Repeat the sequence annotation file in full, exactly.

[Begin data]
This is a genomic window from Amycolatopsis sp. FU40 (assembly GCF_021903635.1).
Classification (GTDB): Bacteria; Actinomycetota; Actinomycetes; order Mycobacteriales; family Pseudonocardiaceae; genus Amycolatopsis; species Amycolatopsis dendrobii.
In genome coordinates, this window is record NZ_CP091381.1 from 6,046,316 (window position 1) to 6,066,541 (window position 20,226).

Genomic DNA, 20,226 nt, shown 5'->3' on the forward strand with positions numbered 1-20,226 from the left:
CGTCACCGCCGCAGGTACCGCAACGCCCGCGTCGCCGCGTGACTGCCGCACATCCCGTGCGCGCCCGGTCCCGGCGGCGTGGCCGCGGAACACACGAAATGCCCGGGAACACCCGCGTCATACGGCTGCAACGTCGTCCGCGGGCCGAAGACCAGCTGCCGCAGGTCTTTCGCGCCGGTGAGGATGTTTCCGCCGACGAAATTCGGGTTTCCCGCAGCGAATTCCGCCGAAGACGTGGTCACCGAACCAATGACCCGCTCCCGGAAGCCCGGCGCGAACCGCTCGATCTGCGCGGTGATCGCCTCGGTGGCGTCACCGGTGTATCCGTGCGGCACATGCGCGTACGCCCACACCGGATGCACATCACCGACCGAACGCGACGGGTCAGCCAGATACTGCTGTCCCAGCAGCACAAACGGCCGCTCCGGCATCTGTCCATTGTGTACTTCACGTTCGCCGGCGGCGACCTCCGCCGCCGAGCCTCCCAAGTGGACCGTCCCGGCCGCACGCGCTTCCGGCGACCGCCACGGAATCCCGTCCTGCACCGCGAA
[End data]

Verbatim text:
This is a genomic window from Amycolatopsis sp. FU40 (assembly GCF_021903635.1).
Classification (GTDB): Bacteria; Actinomycetota; Actinomycetes; order Mycobacteriales; family Pseudonocardiaceae; genus Amycolatopsis; species Amycolatopsis dendrobii.
In genome coordinates, this window is record NZ_CP091381.1 from 6,046,316 (window position 1) to 6,066,541 (window position 20,226).

Genomic DNA, 20,226 nt, shown 5'->3' on the forward strand with positions numbered 1-20,226 from the left:
CGTCACCGCCGCAGGTACCGCAACGCCCGCGTCGCCGCGTGACTGCCGCACATCCCGTGCGCGCCCGGTCCCGGCGGCGTGGCCGCGGAACACACGAAATGCCCGGGAACACCCGCGTCATACGGCTGCAACGTCGTCCGCGGGCCGAAGACCAGCTGCCGCAGGTCTTTCGCGCCGGTGAGGATGTTTCCGCCGACGAAATTCGGGTTTCCCGCAGCGAATTCCGCCGAAGACGTGGTCACCGAACCAATGACCCGCTCCCGGAAGCCCGGCGCGAACCGCTCGATCTGCGCGGTGATCGCCTCGGTGGCGTCACCGGTGTATCCGTGCGGCACATGCGCGTACGCCCACACCGGATGCACATCACCGACCGAACGCGACGGGTCAGCCAGATACTGCTGTCCCAGCAGCACAAACGGCCGCTCCGGCATCTGTCCATTGTGTACTTCACGTTCGCCGGCGGCGACCTCCGCCGCCGAGCCTCCCAAGTGGACCGTCCCGGCCGCACGCGCTTCCGGCGACCGCCACGGAATCCCGTCCTGCACCGCGAA